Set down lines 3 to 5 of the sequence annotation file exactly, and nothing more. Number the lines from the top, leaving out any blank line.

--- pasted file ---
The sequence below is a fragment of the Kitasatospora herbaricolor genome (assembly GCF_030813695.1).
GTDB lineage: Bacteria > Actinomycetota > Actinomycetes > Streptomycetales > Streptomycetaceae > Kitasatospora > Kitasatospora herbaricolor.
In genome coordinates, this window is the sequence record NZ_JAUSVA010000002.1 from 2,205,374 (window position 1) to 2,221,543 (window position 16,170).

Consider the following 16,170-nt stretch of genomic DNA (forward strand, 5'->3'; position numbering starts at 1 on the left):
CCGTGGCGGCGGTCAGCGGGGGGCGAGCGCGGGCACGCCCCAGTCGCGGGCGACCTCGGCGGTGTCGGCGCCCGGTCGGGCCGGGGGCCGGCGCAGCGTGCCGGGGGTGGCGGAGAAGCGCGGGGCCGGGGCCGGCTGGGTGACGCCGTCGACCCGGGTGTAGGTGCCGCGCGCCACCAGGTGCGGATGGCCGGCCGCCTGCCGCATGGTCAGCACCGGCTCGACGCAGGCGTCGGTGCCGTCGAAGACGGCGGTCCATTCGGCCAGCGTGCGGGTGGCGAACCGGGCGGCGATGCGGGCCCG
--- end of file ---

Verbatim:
In genome coordinates, this window is the sequence record NZ_JAUSVA010000002.1 from 2,205,374 (window position 1) to 2,221,543 (window position 16,170).

Consider the following 16,170-nt stretch of genomic DNA (forward strand, 5'->3'; position numbering starts at 1 on the left):
CCGTGGCGGCGGTCAGCGGGGGGCGAGCGCGGGCACGCCCCAGTCGCGGGCGACCTCGGCGGTGTCGGCGCCCGGTCGGGCCGGGGGCCGGCGCAGCGTGCCGGGGGTGGCGGAGAAGCGCGGGGCCGGGGCCGGCTGGGTGACGCCGTCGACCCGGGTGTAGGTGCCGCGCGCCACCAGGTGCGGATGGCCGGCCGCCTGCCGCATGGTCAGCACCGGCTCGACGCAGGCGTCGGTGCCGTCGAAGACGGCGGTCCATTCGGCCAGCGTGCGGGTGGCGAACCGGGCGGCGATGCGGGCCCG